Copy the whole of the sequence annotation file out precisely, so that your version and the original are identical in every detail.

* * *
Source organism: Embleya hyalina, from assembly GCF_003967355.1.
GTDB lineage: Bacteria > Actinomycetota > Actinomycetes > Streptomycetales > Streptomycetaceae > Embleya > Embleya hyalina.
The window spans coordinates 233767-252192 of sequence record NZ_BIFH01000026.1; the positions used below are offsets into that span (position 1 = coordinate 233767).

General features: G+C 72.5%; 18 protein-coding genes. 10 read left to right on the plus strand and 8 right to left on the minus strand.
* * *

Source organism: Embleya hyalina, from assembly GCF_003967355.1.
GTDB lineage: Bacteria > Actinomycetota > Actinomycetes > Streptomycetales > Streptomycetaceae > Embleya > Embleya hyalina.
The window spans coordinates 233767-252192 of sequence record NZ_BIFH01000026.1; the positions used below are offsets into that span (position 1 = coordinate 233767).

General features: G+C 72.5%; 18 protein-coding genes. 10 read left to right on the plus strand and 8 right to left on the minus strand.